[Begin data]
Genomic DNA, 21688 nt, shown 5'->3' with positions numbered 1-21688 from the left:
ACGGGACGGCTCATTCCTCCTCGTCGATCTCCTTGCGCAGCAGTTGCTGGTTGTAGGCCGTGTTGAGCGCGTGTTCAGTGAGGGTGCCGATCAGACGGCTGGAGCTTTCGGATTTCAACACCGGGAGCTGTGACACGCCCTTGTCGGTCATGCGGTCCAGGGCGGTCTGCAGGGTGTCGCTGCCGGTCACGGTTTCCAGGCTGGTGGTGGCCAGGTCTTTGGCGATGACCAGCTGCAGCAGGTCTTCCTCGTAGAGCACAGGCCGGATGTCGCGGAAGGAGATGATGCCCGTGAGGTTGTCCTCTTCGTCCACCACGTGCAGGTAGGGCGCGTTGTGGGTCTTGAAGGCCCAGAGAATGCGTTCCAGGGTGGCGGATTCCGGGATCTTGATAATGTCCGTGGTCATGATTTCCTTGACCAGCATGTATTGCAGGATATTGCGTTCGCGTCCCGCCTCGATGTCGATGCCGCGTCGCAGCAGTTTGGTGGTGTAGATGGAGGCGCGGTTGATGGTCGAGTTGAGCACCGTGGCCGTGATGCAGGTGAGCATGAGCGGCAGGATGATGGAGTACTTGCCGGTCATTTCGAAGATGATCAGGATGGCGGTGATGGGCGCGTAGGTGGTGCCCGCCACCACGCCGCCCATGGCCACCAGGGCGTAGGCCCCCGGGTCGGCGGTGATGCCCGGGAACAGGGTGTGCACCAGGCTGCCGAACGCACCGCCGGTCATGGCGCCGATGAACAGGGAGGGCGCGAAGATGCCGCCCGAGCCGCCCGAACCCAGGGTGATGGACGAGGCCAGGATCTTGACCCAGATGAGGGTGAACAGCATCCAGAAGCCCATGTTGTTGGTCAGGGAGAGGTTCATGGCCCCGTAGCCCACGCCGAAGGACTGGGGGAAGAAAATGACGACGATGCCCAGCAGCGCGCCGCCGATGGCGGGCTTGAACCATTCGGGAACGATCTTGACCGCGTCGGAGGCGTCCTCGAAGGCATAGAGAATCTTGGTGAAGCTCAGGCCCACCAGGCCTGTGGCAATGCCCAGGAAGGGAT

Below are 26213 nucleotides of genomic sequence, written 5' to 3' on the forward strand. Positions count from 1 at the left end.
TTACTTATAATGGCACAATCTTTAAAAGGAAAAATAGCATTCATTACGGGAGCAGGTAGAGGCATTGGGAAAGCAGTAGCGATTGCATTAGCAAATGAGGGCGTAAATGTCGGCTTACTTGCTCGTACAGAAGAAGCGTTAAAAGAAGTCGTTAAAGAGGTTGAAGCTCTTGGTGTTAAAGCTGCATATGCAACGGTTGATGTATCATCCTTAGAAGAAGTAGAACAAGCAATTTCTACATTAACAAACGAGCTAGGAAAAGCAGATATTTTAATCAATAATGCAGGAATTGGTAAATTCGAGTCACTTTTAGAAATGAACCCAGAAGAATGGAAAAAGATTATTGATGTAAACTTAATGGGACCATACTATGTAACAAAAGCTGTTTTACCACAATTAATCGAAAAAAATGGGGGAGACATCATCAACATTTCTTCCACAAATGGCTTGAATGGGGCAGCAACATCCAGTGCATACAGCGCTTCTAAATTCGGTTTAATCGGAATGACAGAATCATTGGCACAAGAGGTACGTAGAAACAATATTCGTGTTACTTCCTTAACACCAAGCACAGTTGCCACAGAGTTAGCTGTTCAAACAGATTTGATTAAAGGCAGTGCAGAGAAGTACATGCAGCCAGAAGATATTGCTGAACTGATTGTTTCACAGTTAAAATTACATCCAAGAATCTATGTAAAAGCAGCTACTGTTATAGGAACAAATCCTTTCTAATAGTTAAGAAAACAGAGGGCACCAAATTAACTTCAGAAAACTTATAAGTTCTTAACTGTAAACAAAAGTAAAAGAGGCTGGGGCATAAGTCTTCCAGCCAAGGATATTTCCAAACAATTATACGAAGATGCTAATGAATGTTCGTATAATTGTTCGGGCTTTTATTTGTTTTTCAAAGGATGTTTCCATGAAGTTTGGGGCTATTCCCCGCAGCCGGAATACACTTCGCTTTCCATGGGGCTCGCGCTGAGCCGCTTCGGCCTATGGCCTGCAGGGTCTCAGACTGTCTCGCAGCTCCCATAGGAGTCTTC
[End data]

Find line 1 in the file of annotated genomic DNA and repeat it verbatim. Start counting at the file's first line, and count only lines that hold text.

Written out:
Genomic DNA, 21688 nt, shown 5'->3' with positions numbered 1-21688 from the left: